sad news from the world of music

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The Recording Academy, which bestows the Grammy Awards, announced late on Wednesday that the polka category would be eliminated, saying in a statement that it had been cut “to ensure the awards process remains representative of the current musical landscape.”–New York Times

Whether you roll out your barrel Cleveland-style or Chicago-style, the world became a sadder place in the last couple years, as word spread that there will be no more Grammys awarded for Best Polka Recording.

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distraught Polka-Americans reacting to Grammy snub

This is truly a musical genre which has touched us all. Whether you’ve danced with a drunk aunt at a Wisconsin wedding (like I’m the only one) or simply lounged around your apartment in a new pair of lederhosen (again–just me, I suppose?), you can’t deny the power of the oom-pah-pah. And yet the Recording Academy in its wisdom has decided the polka is no longer relevent. Of course, this is the same Academy that gave the first Heavy Metal award to Jethro Tull, and gave a ‘best new artist’ Grammy to Taste of Honey over Elvis Costello. You’re telling me “Boogie Oogie Oogie” is more relevant than “Beer Barrel Polka?” Please.
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In a country which celebrates diversity, this slight is like a slap in the face with a raw bratwurst. No Grammy for polka music? That’s like not having a Nobel Prize for…polka music. And where will this lead, I ask you? Huh? Where, dammit? Ok, you’re not answering, so I’ll tell you. First it’s no polka award, then they stop giving away awards for jazz…then classical…then rock…and pretty soon the Grammy Awards show becomes three and a half hours of the Jonas Brothers.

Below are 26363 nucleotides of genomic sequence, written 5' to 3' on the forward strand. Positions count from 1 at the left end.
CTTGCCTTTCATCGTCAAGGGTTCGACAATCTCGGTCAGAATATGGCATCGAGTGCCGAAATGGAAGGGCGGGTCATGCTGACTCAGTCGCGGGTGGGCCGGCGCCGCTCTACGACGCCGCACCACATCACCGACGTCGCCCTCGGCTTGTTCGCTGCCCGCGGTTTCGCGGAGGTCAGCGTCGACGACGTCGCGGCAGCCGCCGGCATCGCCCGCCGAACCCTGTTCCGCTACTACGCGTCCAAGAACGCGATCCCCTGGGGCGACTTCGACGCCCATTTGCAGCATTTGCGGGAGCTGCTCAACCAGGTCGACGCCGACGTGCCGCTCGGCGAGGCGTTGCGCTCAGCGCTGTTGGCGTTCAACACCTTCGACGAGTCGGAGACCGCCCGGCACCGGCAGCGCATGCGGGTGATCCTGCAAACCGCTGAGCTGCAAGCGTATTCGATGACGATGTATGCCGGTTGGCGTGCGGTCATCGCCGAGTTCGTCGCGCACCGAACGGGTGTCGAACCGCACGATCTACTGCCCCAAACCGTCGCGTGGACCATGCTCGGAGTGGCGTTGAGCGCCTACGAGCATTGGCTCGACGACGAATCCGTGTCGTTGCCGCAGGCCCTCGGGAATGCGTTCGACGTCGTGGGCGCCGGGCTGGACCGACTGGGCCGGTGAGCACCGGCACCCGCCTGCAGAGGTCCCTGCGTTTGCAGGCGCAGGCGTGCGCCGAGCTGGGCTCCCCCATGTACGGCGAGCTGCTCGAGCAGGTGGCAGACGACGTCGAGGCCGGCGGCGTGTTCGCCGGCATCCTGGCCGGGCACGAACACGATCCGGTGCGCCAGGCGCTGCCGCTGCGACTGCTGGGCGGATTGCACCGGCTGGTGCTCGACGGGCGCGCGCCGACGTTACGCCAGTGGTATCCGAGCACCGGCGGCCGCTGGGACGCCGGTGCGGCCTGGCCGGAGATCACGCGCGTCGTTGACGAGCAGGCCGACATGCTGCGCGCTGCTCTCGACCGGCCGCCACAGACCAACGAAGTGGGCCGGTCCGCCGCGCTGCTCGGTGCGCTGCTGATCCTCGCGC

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what do we tell these people?

Jimmy Sturr has received more Grammys–18–than Bruce Springsteen.  That’s eighteen of the twenty-four awards EVER given for Best Polka Album. Yet when asked about his success, he exemplifies the humility, and, indeed the universality of  polka music:

“I’m not going to say I’m the best band in the whole world, but we’re just as good as any.”

True enough, Jimmy. But what of the children, the dozens of fresh-faced kids who begged their daddies for their first used accordions? To what can they aspire? They won’t be able to break Jimmy’s polka Grammy record, because there won’t be any more polka Grammys to receive.

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To be sure, polka has its critics. Some have said that exposure to its frenetic rhythms has led to an increase in ADD and ADHD in children. Others claim that polka music leads to alcoholism, while still others believe that alcohol leads to polka music. Despite these concerns, one thing is clear–polka music deserves to be celebrated. I mean come on–they give a Grammy for Spoken Word Recording–try dancing to any one of the winners in that category.

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For future generations, June 3rd, 2009 will surely be known as The Day The Accordion Died. When asked about the popularity of polka music as compared to other, more ‘award-worthy’ genres, I think once again Jimmy Sturr said it best:

“Polka isn’t the biggest,” he said, “but it’s not the smallest, either.”

How true, Jimmy. How very true. soundboard.com

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Posted 7 May 2011 by MisterComedy in category POP CULTURE